By mid-year 1792, Wayne had reformed the army into the First and Second Sub-Legions from the remnants of the defeated First and Second Regiments. By September of that year, he had raised enough new troops to create the Third and Fourth Sub-Legions. On September 4, 1792, the Fourth Sub-Legion was officially commissioned under the command of Captain Thomas Hughes of the Second Sub-Legion. By the autumn of 1792, the new legion had begun to resemble a formidable army and as Wayne wrote, “discipline begins to make its appearance.”

Wayne also began to realize that the cramped living space and training area available in town were beginning to have a negative effect on his men. In late October of 1792, Wayne scouted a new and more isolated location, 22 miles from Pittsburgh on the Ohio River near present-day Ambridge. In late November, he would begin moving the army to this new encampment named Legion Ville.  Training, which stressed marksmanship exercises, endless marching, maneuvering and mock battles, would be completed by April of 1793.  The army then embarked by barges, down river and into the Ohio territory, to begin their campaign against the natives. Legion Ville was abandoned and a company of the Fourth Sub-Legion was left behind at Fort Fayette in order to defend Pittsburgh and to secure the supply base of the American Army of the west.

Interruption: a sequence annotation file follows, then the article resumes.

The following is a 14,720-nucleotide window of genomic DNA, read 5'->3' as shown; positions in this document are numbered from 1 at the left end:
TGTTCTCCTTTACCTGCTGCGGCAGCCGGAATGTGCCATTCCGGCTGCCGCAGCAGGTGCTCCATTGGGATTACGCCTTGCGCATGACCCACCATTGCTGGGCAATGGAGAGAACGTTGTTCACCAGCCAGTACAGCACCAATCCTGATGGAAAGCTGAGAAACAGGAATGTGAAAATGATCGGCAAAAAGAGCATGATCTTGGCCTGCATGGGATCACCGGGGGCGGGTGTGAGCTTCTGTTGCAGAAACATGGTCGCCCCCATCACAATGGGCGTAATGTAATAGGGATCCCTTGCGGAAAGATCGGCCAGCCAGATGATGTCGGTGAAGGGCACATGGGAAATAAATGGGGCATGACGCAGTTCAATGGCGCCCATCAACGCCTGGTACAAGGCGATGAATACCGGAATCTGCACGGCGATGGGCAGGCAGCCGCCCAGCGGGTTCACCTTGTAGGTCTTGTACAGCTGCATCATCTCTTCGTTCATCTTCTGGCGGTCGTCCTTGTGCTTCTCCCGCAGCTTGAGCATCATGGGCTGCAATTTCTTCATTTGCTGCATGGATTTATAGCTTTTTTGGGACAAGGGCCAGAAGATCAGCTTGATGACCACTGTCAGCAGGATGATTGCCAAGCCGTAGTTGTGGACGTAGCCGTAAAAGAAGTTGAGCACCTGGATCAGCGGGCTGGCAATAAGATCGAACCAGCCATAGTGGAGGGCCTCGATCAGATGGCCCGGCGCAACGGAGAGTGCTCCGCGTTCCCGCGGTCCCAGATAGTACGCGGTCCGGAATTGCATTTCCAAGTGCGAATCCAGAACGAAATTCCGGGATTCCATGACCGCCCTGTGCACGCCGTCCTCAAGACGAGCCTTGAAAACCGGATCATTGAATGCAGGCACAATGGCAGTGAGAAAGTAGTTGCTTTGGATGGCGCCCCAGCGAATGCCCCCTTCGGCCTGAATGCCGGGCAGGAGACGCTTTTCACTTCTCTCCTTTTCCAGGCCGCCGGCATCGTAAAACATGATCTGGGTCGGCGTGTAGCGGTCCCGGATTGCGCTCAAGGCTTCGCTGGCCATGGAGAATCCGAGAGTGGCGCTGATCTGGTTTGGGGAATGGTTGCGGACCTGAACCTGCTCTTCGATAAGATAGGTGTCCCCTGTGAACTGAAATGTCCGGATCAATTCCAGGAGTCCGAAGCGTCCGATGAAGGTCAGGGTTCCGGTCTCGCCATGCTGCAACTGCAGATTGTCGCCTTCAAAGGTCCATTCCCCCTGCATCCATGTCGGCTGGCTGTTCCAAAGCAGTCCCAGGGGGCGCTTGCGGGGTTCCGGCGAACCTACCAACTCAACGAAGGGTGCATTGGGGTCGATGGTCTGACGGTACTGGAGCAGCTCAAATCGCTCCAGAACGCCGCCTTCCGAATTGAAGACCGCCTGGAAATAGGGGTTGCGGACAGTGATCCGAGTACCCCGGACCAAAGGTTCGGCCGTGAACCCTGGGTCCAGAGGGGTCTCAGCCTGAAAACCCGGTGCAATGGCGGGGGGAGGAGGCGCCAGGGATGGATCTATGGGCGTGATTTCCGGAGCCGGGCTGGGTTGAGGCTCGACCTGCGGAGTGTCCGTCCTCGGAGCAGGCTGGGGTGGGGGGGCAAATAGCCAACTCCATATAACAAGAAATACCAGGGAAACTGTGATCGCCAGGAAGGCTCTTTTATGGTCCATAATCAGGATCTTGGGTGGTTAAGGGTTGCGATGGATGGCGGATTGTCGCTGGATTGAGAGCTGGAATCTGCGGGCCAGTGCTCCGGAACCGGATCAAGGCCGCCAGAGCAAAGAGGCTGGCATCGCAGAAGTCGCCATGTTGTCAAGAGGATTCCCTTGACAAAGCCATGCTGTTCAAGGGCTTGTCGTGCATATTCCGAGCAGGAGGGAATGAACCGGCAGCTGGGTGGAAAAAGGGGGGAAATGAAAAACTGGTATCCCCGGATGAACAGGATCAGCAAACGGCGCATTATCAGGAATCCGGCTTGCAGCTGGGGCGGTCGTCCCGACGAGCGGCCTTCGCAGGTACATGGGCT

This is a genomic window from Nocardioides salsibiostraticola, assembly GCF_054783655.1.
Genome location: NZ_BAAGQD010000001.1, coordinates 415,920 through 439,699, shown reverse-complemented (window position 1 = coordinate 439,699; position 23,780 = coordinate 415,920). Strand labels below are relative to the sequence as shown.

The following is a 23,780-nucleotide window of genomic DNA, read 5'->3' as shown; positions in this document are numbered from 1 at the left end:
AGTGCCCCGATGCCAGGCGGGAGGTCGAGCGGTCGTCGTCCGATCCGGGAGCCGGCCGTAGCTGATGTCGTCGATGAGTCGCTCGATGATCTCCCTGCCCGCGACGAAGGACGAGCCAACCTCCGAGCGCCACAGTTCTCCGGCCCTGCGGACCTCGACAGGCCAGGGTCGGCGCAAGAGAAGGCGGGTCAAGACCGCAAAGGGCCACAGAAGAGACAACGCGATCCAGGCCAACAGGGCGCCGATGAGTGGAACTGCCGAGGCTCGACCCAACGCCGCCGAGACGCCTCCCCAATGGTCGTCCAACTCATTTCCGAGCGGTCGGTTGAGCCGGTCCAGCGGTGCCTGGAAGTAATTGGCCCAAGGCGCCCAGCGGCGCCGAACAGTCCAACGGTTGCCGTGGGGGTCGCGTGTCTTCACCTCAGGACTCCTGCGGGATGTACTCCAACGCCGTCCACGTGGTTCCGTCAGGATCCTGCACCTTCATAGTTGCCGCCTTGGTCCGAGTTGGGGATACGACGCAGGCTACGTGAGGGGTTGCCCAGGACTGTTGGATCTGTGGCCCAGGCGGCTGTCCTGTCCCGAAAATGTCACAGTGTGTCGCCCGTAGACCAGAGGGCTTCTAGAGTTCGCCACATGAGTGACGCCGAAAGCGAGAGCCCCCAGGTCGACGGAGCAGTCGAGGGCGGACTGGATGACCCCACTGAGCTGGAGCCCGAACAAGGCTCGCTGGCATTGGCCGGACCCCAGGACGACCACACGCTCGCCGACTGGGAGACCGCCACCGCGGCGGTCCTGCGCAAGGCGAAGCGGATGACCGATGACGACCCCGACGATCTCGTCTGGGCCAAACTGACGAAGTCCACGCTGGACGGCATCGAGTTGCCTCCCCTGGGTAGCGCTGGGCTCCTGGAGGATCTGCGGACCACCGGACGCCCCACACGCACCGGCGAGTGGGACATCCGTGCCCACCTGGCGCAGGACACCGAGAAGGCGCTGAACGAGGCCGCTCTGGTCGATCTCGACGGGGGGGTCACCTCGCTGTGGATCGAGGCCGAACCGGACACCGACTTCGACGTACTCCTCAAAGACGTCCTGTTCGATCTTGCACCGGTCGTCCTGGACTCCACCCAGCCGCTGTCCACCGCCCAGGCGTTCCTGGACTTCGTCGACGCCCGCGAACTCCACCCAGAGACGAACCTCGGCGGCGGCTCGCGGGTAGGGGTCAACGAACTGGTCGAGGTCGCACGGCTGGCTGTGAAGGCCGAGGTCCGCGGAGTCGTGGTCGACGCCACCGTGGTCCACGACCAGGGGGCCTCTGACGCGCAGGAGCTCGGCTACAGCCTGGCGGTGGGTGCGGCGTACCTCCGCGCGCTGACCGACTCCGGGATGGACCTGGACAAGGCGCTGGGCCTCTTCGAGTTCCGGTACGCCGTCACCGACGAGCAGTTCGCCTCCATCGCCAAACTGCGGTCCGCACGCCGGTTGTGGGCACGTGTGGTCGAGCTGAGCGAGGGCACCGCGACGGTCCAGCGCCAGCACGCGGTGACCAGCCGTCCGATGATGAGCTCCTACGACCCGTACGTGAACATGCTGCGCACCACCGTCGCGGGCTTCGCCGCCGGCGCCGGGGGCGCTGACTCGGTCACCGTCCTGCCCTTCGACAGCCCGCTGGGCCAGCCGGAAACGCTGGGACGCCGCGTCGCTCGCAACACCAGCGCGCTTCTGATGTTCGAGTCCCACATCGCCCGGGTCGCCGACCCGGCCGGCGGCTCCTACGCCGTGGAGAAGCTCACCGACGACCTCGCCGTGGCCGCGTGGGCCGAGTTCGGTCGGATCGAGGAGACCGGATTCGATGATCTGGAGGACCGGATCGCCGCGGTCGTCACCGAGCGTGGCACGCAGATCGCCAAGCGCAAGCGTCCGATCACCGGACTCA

Fort Fayette was built approximately 1/4 mile upriver on the Allegheny, from the ruins of Fort Pitt. It was described as being “completely stockaded in” by pickets made of wood twelve feet high. There were two sets of double storied barracks holding 200 men, officers’ quarters built from brick salvaged from the ruins of Fort Pitt, three wooden blockhouses on each corner and a powder magazine in the remaining corner. The fort stood near the intersection of Ninth Street and Penn Avenue today, near the Pittsburgh Convention Center.  Although it was a secure facility for the soldiers of Wayne’s Legion, it was hardly a formidable stronghold. Victor Collot, a military engineer for the French Army, wrote “on a dark night four grenadiers could burn the entire works without allowing a single member of the garrison to escape.”  In 1794, Fort Fayette was headquarters for the American Army and home to the soldiers of the Fourth Sub-Legion.